My friend Bill would like the violin music here because much of it has that melancholic Eastern-European/gypsy sound.  It's what his father used to play in the Wintergarten in Berlin. - (you have to wait a little until this really gets going)

Unfortunately I didn't have a weekend to see the sights of Moldova so can't provide much in the way of a first-hand knowledge. In a couple of hours I'll fly to Istanbul for the weekend and will work in Ankara next week.

Tuesday, April 22, 2008

Ashgabat and Turkmenbashi

Greetings from Ashgabat, the capital of Turkmenistan, a former Soviet Republic.  (   This isolated and land-locked country shares borders with Iran, Afghanistan, Uzbekistan and Kazakstan and also has a coast on the Caspian Sea, the world's largest enclosed body of water.   Turkmenistan belongs to the Turkic family of countries that also includes Turkey, Kazakhstan, Kyrgyzstan, Uzbekistan and Azerbajan.

Ashgabat was established as a Russian village in 1818 on the ruins of an old Silk Road city that had existed since at least the 2nd Century BC.  It became the capital of the Turkmen Soviet Socialist Republic in 1925 and of Independent Turkmenistan in 1991. With the break-up of the Soviet Union, Ashgabat rapidly developed as the Turkmen capital, primarily around the personality of the country's dictator, Saparmurat Atayevich Niyazov, who became known as Turkmenbashi -- Leader of the Turkmen.   Prior to his death in 2006, foreign media labeled him as one of the world's most totalitarian and repressive dictators, highlighting his reputation of imposing his personal eccentricities upon the country, which extended to renaming months after members of his family. He was known for an all-pervasive cult of personality which many say exceeded that of Stalin. It was reported that money under his control and held overseas may have exceeded US$3 billion.  Today Ashgabat is often referred to as "Marble City" due to the extensive construction of glistening white marble buildings and self-aggrandizing memorials that began during his regime and which continue to this day.  They have apparently been funded from the sales of the country' extensive holdings of natural gas. Western diplomats and visitors wonder who will occupy all of these imposing edifices and how they will be maintained. The hotel I stayed in looked fantastic from the outside but the rooms and service were very basic.  (It's the only hotel I have ever stayed in where guests can use the gym for free but have to pay $8 to use the treadmill because it draws electricity!) Despite it prosperous appearances, the country still has a cash economy with no ATMs and with credit cards only accepted for room payment at major hotels.  Internet access is extremely limited with only dial-up mode available under tight State control.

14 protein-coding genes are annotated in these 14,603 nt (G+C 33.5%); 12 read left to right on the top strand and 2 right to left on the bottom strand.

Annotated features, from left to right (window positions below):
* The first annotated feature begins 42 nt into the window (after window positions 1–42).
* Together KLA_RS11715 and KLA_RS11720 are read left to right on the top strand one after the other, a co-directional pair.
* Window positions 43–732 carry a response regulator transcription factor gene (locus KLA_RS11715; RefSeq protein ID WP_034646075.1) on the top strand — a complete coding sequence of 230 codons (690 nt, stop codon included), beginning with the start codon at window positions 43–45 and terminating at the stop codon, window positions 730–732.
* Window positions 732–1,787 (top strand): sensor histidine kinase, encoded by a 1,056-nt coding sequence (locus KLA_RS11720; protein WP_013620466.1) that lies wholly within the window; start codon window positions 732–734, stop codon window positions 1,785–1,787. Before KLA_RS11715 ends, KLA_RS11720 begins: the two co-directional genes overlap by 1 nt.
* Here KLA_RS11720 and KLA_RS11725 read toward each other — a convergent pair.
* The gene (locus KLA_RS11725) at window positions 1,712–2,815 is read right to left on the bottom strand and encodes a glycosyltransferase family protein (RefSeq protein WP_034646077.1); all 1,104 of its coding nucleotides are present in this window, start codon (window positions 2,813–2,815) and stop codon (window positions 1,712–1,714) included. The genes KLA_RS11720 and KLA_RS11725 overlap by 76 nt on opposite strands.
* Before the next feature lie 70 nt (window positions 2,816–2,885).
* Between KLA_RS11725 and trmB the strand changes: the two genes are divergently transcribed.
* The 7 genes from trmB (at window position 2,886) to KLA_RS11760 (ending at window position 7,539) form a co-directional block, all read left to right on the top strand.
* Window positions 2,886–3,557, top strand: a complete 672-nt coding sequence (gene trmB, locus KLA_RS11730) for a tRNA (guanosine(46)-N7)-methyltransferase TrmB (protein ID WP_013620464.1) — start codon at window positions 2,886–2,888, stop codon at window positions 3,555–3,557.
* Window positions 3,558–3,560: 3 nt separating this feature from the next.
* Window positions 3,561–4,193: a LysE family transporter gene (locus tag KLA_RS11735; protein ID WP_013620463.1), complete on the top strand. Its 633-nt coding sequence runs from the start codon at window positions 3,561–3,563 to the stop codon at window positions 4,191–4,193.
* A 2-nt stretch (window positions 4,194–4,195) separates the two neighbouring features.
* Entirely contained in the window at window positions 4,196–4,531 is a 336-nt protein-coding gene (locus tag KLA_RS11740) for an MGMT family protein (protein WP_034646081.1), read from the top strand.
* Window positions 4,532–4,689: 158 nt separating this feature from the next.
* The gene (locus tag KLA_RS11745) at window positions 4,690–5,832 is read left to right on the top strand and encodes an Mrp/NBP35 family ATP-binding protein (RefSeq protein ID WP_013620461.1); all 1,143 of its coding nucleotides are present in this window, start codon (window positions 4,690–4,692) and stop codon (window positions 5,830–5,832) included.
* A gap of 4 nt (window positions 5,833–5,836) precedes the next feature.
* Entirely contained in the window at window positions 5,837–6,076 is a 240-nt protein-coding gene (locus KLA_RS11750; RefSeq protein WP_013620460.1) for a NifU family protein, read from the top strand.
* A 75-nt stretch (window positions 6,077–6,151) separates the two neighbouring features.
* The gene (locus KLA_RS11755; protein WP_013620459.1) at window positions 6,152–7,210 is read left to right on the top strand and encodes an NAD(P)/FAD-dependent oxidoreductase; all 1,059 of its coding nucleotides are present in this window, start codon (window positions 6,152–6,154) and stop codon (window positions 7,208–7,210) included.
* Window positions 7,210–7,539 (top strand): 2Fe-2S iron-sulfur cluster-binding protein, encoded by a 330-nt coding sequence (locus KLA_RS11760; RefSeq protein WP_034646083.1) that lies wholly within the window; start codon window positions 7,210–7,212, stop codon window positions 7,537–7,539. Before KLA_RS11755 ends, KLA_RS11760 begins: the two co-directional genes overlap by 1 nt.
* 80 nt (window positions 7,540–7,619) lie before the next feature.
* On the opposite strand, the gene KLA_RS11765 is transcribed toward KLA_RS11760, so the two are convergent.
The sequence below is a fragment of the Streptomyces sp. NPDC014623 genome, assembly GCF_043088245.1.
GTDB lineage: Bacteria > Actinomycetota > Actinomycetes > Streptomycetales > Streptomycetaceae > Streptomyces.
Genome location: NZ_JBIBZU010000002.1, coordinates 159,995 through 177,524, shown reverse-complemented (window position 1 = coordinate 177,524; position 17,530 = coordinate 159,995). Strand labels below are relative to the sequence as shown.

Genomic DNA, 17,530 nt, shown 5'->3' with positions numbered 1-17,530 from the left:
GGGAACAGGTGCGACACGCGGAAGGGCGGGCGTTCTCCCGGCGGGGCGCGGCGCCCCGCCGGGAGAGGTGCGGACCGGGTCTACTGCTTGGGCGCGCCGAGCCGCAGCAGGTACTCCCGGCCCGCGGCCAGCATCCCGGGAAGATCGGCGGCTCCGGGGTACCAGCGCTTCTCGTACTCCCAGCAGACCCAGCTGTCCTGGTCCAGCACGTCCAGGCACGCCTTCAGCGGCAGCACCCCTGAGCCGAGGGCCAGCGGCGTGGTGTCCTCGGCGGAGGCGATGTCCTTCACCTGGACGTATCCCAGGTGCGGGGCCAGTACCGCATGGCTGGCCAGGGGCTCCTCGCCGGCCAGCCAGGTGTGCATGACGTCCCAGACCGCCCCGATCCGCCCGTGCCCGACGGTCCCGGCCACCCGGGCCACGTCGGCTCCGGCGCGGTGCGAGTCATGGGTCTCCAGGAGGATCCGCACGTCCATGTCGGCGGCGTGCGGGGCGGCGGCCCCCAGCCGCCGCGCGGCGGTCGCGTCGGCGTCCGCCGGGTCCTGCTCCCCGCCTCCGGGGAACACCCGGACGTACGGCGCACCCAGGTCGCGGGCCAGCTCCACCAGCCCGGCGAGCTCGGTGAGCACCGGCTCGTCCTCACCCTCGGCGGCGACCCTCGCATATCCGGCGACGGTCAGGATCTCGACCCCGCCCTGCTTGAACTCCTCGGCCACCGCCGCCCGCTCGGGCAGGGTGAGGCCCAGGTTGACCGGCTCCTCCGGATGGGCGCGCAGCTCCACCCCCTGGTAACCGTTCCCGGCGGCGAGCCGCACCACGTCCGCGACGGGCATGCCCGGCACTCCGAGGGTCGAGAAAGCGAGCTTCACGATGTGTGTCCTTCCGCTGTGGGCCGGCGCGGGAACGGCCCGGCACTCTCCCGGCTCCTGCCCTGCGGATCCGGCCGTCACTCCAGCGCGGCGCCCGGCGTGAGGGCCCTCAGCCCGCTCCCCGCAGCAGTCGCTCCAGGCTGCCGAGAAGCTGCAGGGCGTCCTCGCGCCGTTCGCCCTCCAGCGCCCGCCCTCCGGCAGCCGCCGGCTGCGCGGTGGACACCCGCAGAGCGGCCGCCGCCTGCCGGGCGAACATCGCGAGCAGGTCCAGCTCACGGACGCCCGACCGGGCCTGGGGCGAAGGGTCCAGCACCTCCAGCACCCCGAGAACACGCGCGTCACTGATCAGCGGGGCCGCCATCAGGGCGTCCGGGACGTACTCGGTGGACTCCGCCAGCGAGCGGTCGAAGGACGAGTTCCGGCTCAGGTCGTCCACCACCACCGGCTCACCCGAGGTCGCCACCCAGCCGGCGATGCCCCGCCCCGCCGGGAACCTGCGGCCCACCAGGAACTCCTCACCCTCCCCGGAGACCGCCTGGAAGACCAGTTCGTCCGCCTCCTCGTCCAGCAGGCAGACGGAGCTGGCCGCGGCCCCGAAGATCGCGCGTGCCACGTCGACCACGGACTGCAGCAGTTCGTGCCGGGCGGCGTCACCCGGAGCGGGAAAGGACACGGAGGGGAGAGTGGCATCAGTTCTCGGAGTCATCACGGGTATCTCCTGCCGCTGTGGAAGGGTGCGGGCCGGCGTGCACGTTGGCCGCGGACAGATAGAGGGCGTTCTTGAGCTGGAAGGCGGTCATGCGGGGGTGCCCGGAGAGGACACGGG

Check out these pictures of some of Ashgabat's new buildings which are quite amazing,32

I'm off to Chisinau later today. Where's that?